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Active Defense – Not just passive protection...

ChrisCalvert ‎11-14-2013 05:16 PM - edited ‎07-07-2015 11:19 AM

In my last post on defensive doctrine, I talked about the importance of knowing yourself. So now, what do you do with this self-knowledge in order to defend your enterprise? If you ask this question in a military context, you would get the answer that a defense should occur in a place of the defender’s choosing in a well-planned engagement area, not in and amongst the defenders—but that’s not the network we live in.


There are a number of well-understood enterprise disciplines that are critical to network defense, and they should all leverage good risk management to ensure you defend what matters. The easiest example of these is vulnerability management for systems, networks and applications. There are many layers of security, including active SIEM monitoring. All of this hardens your enterprise against attack, but is it really "defense?"


No, it’s not defense — it’s protection. Defense is active; protection is passive. Defense happens when the enemy is attacking you; the actions you take to prevent them from breaching your critical business processes. A static defense of a prepared position is what most commonly comes to mind; bristling defensive gear all pointed outward at the bad guys. Unfortunately, this is OLD thinking, as there are very few lines to defend in the modern enterprise. Thus, a mobile defense is a more accurate corollary, and "speed is security" in the mobile defense.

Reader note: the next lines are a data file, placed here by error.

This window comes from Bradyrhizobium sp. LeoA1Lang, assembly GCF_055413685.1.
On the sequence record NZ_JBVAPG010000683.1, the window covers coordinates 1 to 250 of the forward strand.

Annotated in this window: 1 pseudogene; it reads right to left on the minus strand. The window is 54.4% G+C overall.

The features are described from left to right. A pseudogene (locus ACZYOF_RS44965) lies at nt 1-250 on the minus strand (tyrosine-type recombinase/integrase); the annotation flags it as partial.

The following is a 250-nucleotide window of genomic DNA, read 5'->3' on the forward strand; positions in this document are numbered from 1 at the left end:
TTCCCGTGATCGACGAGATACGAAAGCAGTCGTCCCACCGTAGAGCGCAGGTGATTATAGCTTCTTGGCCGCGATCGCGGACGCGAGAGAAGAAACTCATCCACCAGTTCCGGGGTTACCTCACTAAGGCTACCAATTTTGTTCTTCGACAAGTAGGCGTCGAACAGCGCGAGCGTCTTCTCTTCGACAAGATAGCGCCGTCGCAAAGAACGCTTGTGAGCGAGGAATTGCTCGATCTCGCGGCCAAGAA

How fast can you reconfigure your enterprise in response to external attack? If you are anything like most companies you measure enterprise changes in months or years, not minutes.


This is one of the reasons I am a fan of honeypots, they can easily become your engagement area for attackers. Deploy them outside, on the edge and inside your enterprise; make them attractive lines of attack and you can take control of the attack as it happens without impacting the availability of your critical business systems. Honeypots are simple to dynamically deploy and reconfigure, especially in the era of Cloud, and they provide great intelligence on attacker methods and capabilities. The ArcSight rule that alarms with "Honeypot breach in progress" is just the tripwire you need to initiate an active defense.


This is another area that needs work in our industry. We spend all our time "protecting" our assets and information and not enough time planning to defend them. As the Internet becomes more hostile, this will change. Just remember: in the defense, the ability to move fast and pick the ground often defines who wins.


For more information on how HP’s enterprise security products can help you know your enterprise to defend your critical information, visit

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